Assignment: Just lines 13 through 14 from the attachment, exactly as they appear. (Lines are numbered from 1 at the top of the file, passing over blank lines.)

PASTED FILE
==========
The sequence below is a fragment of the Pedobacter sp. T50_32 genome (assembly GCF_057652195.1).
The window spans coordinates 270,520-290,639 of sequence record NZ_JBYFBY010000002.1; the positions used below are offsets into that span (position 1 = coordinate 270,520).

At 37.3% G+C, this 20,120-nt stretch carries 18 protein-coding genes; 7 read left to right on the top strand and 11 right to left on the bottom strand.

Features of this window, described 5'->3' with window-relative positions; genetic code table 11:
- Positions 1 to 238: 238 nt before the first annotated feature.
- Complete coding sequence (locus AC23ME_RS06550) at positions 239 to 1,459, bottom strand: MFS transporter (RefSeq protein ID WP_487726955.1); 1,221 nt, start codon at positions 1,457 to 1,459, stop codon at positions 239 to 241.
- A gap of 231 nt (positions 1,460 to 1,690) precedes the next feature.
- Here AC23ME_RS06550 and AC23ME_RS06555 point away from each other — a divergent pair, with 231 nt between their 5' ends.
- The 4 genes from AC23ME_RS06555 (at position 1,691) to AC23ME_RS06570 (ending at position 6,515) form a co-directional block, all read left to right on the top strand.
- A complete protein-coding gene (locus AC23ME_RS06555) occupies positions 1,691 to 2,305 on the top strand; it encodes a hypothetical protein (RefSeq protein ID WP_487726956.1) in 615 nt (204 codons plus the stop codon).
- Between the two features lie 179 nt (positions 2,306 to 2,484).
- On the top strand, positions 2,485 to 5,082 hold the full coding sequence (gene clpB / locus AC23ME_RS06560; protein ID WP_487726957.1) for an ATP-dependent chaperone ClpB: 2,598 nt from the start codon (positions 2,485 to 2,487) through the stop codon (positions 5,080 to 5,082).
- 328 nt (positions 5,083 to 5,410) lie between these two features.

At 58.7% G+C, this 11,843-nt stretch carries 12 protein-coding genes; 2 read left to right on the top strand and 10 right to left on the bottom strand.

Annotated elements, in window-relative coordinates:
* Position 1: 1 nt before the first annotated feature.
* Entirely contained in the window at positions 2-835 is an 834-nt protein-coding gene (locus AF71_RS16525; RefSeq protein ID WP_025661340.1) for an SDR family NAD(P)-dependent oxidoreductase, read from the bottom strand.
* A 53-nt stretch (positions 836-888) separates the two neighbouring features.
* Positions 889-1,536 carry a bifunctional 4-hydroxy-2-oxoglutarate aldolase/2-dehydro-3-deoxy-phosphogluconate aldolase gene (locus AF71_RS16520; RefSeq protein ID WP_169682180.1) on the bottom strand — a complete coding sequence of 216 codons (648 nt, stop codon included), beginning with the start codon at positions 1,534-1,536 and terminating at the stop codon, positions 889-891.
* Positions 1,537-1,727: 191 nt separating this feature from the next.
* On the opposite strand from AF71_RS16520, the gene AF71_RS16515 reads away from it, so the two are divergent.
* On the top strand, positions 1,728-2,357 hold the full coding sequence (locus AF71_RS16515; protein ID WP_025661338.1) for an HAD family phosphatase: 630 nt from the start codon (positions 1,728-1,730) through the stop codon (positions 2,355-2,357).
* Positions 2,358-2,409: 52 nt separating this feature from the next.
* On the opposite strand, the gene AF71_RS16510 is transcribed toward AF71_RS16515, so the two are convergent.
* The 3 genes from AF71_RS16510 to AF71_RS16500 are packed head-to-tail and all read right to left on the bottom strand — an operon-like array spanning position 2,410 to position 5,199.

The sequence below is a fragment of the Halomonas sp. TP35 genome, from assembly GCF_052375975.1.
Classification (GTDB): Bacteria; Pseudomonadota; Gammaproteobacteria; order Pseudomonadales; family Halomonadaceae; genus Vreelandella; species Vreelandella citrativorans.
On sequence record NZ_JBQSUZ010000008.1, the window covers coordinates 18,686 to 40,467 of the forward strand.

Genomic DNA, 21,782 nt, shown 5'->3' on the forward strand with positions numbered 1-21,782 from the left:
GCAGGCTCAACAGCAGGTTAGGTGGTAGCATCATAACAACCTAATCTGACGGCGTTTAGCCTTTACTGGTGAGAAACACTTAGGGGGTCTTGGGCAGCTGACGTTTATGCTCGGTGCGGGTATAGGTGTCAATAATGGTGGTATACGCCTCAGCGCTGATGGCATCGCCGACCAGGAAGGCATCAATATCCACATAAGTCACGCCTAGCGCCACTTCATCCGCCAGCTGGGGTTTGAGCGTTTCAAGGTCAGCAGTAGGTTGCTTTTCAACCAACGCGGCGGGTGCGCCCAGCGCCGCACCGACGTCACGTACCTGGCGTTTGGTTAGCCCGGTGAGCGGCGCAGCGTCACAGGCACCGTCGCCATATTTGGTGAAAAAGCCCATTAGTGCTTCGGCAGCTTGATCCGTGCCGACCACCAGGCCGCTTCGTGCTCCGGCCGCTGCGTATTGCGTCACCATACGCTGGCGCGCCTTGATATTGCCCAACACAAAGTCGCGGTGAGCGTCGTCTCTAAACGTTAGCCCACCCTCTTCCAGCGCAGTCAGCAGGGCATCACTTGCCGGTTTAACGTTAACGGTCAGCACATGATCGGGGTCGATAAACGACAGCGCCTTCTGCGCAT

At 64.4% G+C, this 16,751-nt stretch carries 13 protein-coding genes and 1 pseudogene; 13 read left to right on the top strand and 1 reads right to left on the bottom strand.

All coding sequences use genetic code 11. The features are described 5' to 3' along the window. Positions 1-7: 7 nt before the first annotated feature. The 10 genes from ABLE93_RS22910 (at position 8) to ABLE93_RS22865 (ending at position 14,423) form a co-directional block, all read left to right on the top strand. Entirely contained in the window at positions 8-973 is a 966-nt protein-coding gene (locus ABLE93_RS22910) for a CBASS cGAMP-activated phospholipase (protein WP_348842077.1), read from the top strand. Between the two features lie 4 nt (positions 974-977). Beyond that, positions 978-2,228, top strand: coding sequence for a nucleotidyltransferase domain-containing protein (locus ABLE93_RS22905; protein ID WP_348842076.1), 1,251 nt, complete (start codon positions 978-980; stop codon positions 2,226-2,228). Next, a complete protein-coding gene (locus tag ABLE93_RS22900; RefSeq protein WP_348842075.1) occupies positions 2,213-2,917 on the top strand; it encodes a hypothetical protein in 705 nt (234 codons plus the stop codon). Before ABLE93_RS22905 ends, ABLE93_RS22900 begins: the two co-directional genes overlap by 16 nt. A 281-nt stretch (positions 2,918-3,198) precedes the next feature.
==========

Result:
- 328 nt (positions 5,083 to 5,410) lie between these two features.

At 58.7% G+C, this 11,843-nt stretch carries 12 protein-coding genes; 2 read left to right on the top strand and 10 right to left on the bottom strand.